Quite frankly, it is almost right to say that woodworking is not for everyone because it comes with many risks. You may accidentally cut your finger, for example, if you are not using safety gloves or you tend to be absentminded. You may also injure other people if you do not follow the safety precautions when doing woodworking.
Yet, the biggest risk may not come from bodily injury due to the use of power tools, but from micro wood dust that may lodge into your lungs. Forget about the large sawdust that billows out of the rear end of the planer. The most dangerous thing is the non-visible fine dust that lingers in the air even after you have turned off the tool.
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Health Risks From Wood Dust
Woodworking entails processes like sawing, cutting, routing, turning, sanding, dry sweeping of dust, and bagging dust from the extraction systems. All these processes expose you to many dust particles, which bring about many health problems.
The most prominent health risk due to wood dust is the risk to the lungs. The human lungs are sensitive organs of the body that are susceptible to many diseases. If you always engage in woodworking, you may get exposed continuously to fine dust and large wood chunks that can lodge into your lungs. The lungs, of course, are designed to filter larger particles.
Yet, the smaller particles may lodge deeply into the lungs and eventually cause scarring and irreversible damages to the organ. Once the lungs become weak due to constant exposure to dust particulates, lung diseases may set in.
Resins, glues, and other harmful chemicals used in woodworking can further aggravate the presence of particulates. So, if you care for your health, it will help if you use any of the equipment mentioned below to minimize your health risks.
Equipment to Minimize Health Risks Due to Wood Dust
Potential health problems resulting from fine dust inhalation include allergic respiratory symptoms, emphysema, non-allergic respiratory issues, and even lung cancer. It will help if you know the effective equipment you can use to reduce or minimize the risks due to dust inhalation. Here is a list of the most useful equipment you can use to reduce health risks due to dust particulates:
1) Dust Mask
One of your best protections against fine dust is the dust mask. Dust masks come in various designs and sizes, and you can buy them in the hardware stores. In the hardware store, you can buy a simple dust mask. This dust mask features a disposable cloth with an elastic band for putting it on. You can also find there better ones with an exhalation valve.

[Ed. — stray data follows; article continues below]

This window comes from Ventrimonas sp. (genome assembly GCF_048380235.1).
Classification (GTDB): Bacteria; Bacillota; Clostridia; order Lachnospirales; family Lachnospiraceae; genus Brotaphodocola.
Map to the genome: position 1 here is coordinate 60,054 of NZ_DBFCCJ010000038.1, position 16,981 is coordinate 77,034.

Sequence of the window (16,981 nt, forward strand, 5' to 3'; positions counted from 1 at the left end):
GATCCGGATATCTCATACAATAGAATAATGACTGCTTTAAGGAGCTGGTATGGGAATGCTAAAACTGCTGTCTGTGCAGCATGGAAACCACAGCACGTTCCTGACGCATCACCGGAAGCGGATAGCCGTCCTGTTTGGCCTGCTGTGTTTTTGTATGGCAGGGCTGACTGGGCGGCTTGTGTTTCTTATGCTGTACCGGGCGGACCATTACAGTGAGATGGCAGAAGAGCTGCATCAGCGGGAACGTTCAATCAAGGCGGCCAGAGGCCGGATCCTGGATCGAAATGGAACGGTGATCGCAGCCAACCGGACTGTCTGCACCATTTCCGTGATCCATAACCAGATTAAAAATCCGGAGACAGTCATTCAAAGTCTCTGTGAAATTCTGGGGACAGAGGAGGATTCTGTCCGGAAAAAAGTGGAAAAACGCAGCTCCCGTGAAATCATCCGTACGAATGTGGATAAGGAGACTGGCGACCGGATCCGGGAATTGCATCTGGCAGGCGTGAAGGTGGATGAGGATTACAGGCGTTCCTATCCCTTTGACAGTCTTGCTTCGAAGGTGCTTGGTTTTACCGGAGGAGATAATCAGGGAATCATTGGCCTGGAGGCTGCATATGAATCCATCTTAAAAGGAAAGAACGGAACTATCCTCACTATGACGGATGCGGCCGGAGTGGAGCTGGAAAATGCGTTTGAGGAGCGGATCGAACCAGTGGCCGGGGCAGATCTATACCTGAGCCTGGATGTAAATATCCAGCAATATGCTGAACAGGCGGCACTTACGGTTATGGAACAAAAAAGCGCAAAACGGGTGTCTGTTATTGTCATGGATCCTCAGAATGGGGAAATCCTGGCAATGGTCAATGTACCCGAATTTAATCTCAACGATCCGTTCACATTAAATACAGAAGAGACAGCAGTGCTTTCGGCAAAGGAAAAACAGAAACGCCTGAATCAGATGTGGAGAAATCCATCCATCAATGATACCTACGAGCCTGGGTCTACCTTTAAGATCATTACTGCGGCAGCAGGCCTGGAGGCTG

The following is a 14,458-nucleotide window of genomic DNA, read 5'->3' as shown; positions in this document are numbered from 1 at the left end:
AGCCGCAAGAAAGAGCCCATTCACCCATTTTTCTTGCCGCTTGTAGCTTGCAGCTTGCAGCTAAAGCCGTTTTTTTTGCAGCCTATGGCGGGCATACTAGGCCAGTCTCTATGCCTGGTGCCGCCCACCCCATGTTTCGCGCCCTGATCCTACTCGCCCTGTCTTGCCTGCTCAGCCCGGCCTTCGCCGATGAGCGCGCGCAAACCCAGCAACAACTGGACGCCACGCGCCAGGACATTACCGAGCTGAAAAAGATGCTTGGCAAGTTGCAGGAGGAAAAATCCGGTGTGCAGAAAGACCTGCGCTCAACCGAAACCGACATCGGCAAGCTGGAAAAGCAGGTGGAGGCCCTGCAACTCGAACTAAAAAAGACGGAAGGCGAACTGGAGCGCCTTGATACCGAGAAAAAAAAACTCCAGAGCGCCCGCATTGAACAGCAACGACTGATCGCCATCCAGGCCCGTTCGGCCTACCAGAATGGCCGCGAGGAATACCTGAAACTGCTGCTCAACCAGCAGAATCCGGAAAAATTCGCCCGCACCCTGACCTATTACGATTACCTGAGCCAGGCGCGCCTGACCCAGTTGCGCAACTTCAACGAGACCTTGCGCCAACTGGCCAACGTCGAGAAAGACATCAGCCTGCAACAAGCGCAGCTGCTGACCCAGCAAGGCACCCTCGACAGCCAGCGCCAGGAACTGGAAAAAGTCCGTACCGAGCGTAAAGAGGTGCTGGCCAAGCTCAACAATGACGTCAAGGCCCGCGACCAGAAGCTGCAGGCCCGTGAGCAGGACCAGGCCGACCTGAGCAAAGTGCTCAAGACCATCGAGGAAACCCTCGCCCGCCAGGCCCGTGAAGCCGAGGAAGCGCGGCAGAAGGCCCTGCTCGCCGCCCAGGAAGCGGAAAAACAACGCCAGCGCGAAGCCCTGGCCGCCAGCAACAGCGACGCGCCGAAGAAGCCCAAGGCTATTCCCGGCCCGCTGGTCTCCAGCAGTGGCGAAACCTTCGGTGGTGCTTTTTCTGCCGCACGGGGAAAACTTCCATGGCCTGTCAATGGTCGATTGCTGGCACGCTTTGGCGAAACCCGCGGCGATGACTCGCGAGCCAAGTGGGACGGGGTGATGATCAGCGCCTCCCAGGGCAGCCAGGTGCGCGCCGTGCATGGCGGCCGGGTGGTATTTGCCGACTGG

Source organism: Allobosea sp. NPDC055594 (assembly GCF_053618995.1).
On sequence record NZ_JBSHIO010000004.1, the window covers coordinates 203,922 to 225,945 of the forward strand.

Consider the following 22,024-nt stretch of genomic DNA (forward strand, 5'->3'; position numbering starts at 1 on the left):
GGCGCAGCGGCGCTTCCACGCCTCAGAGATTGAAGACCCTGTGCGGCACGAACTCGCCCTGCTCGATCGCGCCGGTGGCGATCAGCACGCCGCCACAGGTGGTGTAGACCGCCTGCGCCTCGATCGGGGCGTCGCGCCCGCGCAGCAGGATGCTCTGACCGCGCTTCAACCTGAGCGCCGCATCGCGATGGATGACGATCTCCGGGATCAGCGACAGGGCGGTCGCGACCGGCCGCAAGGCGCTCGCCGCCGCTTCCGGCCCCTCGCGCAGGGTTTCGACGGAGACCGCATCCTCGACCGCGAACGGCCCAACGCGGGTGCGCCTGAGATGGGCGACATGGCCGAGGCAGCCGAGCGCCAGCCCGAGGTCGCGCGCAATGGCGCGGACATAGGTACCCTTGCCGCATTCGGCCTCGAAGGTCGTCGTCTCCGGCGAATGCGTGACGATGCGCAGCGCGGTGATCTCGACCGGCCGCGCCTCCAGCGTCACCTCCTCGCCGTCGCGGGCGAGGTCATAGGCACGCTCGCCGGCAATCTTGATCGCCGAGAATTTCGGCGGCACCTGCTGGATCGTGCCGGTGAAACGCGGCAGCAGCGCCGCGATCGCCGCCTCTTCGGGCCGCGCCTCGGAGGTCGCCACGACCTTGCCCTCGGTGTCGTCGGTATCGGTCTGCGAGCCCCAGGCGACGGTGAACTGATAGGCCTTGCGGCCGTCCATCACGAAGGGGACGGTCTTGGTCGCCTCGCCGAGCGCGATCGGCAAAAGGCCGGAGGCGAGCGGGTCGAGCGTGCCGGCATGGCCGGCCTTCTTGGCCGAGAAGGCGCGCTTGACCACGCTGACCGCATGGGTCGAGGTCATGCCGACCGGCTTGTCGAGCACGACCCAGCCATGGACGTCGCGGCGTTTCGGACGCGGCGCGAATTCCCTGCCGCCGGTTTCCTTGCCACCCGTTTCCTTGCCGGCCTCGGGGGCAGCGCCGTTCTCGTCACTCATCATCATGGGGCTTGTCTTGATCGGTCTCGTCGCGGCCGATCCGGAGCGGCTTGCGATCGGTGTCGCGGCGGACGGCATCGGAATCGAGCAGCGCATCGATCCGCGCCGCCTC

Since most of the health problems caused by dust start with the fine dust lodging into the lungs, the best thing to prevent the onset of these diseases is by wearing a dust mask. This dust mask can prevent and limit dust inhalation. It will help if you choose a dust mask that can filter fine dust ranging from 2-10 microns.
2) Air Filter
Aside from having a dust mask, you will also need an all-around air filter in your shop to filter the air inside. A ceiling-mounted air filter unit that can run while you work inside your shop is one of your best choices. This ceiling-mounted air filter can collect the airborne dust particulates without causing any problem or intruding into your work.
These air filters usually come with furnace filters as their pre-filters, aside from the unit’s array of filters. You can also buy HEPA furnace filters as pre-filters. One caveat you should take heed of is that you can’t completely rely on this air filter to save you from dust particulates. This filter is more of a backup device. Nevertheless, it can reduce the risks of inhaling fine dust.
Another level-up alternative to the dust mask is the respirator. The respirator can filter particles with a higher level of efficiency than the dust mask. They come with replaceable filter pads in case the filters get clogged. Hence, you do not need to purchase a new respirator every time your respirator clogs.
Another advantage of the respirators over the simple dust masks is that they come with better design and made. They are wrought in flexible rubber materials for better sealing than those of the dust masks.
Hence, you should select the respirator you will buy and opt for something with filter pads that come with a charcoal filter for filtering foul odors and chemicals. You can use this type of respirators when doing the finishing touch on your workpiece.
4) Powered Respirators
Another excellent protection from fine dust is the powered respirator. It is a step further towards ensuring that you will never inhale the dust. This power respirator encloses your whole head and pumps a fresh whiff of air into and out of your mask. Yet, you may look like a Martian when you are wearing this thing. Nevertheless, it offers the ultimate protection from fine dust and is perfect for use if you have an allergic reaction.